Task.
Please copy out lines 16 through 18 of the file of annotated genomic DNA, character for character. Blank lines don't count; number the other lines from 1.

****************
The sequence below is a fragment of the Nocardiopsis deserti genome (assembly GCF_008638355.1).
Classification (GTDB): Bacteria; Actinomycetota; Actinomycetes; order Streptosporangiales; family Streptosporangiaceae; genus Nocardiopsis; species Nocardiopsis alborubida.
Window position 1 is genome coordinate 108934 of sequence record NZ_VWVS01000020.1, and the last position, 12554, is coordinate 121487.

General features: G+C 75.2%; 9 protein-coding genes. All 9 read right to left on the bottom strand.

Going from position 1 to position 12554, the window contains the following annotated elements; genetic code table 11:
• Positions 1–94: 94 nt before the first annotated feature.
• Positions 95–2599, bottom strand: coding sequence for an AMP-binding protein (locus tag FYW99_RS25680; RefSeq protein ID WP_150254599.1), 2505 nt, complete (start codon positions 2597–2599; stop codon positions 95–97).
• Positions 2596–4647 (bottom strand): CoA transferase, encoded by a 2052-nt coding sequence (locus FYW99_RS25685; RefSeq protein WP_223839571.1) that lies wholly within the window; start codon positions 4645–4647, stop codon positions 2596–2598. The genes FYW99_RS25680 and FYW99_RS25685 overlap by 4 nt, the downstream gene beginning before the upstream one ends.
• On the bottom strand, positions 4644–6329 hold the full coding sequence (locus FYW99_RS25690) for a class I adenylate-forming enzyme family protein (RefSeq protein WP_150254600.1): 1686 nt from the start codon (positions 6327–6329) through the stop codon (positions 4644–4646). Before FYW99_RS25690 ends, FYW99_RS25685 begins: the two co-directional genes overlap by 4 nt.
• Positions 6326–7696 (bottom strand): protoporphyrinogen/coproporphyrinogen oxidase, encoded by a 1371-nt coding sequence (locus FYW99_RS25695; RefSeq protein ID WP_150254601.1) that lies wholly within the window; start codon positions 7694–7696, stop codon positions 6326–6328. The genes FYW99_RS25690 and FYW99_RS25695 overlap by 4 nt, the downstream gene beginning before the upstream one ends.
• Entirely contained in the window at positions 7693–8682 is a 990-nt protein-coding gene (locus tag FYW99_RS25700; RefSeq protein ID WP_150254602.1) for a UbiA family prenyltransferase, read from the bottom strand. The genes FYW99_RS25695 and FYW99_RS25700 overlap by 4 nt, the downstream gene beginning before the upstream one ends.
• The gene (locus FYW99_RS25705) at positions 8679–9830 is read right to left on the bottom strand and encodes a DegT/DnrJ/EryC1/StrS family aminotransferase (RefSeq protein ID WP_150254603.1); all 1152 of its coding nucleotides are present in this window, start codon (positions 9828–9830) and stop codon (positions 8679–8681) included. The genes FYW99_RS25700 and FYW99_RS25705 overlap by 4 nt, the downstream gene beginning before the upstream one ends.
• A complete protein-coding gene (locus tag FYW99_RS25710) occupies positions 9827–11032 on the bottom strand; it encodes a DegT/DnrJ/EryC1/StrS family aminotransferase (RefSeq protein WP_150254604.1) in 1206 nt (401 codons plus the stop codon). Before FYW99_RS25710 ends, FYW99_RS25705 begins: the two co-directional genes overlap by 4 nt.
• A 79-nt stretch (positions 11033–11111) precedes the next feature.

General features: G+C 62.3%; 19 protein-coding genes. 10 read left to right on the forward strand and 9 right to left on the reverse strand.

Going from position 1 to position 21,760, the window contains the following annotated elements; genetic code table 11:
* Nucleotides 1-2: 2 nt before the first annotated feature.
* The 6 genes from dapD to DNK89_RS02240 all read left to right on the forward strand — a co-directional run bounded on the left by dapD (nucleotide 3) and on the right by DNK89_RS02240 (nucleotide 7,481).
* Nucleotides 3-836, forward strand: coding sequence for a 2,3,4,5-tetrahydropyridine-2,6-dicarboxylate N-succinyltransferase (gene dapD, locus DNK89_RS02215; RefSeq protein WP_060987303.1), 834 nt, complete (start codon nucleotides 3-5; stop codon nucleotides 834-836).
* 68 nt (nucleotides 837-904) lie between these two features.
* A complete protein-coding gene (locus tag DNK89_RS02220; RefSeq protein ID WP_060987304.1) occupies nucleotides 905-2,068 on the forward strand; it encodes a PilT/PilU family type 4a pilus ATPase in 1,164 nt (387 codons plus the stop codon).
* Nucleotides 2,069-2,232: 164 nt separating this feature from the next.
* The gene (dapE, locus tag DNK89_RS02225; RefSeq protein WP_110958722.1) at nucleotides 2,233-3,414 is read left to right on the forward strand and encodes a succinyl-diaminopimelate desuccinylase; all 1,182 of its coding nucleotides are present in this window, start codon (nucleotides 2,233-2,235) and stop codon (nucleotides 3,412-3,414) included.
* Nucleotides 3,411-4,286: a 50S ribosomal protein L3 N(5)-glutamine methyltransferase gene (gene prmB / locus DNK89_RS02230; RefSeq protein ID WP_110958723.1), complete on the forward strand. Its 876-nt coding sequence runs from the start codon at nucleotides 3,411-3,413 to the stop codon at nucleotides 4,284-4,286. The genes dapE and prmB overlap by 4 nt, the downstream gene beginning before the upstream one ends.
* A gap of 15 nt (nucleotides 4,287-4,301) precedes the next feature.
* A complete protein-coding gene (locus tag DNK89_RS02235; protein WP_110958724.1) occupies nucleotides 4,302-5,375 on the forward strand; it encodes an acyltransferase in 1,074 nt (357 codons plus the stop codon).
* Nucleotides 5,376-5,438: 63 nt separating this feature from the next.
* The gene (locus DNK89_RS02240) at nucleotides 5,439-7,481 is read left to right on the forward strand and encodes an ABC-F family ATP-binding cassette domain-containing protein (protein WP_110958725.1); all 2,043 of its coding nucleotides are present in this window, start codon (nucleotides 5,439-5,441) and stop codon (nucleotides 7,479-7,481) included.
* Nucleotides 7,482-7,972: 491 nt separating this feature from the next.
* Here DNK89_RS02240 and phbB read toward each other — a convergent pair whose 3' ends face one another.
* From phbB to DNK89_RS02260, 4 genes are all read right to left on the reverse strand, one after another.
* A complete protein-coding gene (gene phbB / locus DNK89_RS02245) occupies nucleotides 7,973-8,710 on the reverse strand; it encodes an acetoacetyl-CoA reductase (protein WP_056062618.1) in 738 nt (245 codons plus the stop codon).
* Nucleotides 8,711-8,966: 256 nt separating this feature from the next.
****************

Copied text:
Going from position 1 to position 21,760, the window contains the following annotated elements; genetic code table 11:
* Nucleotides 1-2: 2 nt before the first annotated feature.
* The 6 genes from dapD to DNK89_RS02240 all read left to right on the forward strand — a co-directional run bounded on the left by dapD (nucleotide 3) and on the right by DNK89_RS02240 (nucleotide 7,481).